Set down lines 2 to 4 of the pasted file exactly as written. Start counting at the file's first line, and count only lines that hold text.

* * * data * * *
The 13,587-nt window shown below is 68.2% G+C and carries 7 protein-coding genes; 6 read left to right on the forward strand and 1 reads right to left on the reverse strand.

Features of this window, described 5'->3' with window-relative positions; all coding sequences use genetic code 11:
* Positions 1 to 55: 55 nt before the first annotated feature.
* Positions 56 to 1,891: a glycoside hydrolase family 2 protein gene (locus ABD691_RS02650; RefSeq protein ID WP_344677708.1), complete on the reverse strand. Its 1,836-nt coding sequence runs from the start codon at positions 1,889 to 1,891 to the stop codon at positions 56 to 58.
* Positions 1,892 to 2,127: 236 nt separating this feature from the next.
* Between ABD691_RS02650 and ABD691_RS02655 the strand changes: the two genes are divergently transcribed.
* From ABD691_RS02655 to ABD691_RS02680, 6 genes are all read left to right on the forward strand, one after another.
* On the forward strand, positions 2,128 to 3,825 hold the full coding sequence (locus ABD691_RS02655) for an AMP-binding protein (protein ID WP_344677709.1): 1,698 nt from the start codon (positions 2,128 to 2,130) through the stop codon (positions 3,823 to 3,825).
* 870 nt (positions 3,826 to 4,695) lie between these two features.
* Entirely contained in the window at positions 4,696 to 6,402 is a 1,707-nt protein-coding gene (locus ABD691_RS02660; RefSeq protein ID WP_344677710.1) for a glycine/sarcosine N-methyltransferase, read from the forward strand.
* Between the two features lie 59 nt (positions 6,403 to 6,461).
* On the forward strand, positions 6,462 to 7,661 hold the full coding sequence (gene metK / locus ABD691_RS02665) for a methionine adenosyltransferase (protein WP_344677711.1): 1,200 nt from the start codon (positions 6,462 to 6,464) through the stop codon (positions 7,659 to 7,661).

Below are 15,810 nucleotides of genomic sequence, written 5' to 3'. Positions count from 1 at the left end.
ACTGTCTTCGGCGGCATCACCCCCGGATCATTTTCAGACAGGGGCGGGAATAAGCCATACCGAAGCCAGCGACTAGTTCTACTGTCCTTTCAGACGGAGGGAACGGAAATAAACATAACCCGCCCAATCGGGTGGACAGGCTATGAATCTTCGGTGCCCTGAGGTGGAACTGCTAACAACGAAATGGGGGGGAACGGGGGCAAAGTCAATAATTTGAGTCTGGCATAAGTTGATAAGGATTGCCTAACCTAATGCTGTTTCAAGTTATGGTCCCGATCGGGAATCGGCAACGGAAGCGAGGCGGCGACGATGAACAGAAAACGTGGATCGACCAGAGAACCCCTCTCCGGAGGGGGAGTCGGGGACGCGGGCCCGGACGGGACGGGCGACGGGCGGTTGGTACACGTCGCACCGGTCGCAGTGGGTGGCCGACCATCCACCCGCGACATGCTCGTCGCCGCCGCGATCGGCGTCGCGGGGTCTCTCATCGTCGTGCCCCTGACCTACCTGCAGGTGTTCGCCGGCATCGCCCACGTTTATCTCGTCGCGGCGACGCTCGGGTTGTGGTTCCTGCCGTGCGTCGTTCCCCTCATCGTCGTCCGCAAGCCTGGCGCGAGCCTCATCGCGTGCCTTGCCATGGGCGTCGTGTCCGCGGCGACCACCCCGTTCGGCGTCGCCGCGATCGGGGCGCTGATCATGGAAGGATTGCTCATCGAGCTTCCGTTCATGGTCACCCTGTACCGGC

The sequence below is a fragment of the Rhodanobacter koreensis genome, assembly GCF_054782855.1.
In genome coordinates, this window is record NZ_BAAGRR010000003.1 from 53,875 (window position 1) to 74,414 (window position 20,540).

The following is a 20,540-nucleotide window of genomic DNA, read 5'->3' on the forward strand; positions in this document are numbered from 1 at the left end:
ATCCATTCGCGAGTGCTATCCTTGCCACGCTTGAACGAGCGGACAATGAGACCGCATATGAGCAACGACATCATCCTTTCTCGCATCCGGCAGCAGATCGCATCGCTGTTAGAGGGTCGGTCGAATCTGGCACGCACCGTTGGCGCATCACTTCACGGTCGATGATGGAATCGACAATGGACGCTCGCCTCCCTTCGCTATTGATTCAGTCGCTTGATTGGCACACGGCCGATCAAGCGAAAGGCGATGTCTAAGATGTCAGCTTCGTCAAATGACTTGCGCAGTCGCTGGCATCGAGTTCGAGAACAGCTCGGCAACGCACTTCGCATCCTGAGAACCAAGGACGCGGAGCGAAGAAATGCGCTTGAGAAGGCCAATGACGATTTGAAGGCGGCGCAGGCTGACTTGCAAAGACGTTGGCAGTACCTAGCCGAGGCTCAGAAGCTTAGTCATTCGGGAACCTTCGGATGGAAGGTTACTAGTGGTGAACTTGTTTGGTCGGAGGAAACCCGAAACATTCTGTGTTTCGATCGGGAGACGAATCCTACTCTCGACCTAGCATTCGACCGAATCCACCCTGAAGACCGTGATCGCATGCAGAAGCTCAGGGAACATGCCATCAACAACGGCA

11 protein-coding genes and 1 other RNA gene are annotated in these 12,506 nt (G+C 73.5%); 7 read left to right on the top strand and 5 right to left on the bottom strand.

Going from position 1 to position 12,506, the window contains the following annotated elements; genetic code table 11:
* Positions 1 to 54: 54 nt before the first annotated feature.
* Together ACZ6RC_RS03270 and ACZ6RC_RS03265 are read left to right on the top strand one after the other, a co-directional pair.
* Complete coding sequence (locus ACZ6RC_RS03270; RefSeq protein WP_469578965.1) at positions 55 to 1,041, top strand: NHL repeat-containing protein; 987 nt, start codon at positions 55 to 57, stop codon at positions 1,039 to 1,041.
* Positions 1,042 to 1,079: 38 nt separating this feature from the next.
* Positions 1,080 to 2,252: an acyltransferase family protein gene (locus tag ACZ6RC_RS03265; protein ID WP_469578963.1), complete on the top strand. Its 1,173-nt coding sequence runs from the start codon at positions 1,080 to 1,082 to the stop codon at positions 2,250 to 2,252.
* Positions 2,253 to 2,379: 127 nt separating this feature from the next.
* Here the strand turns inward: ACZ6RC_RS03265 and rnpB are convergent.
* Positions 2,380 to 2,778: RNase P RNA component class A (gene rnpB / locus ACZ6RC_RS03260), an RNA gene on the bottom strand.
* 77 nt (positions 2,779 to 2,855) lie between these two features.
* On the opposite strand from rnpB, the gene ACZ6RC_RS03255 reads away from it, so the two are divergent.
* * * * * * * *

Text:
Features of this window, described 5'->3' with window-relative positions; all coding sequences use genetic code 11:
* Positions 1 to 55: 55 nt before the first annotated feature.
* Positions 56 to 1,891: a glycoside hydrolase family 2 protein gene (locus ABD691_RS02650; RefSeq protein ID WP_344677708.1), complete on the reverse strand. Its 1,836-nt coding sequence runs from the start codon at positions 1,889 to 1,891 to the stop codon at positions 56 to 58.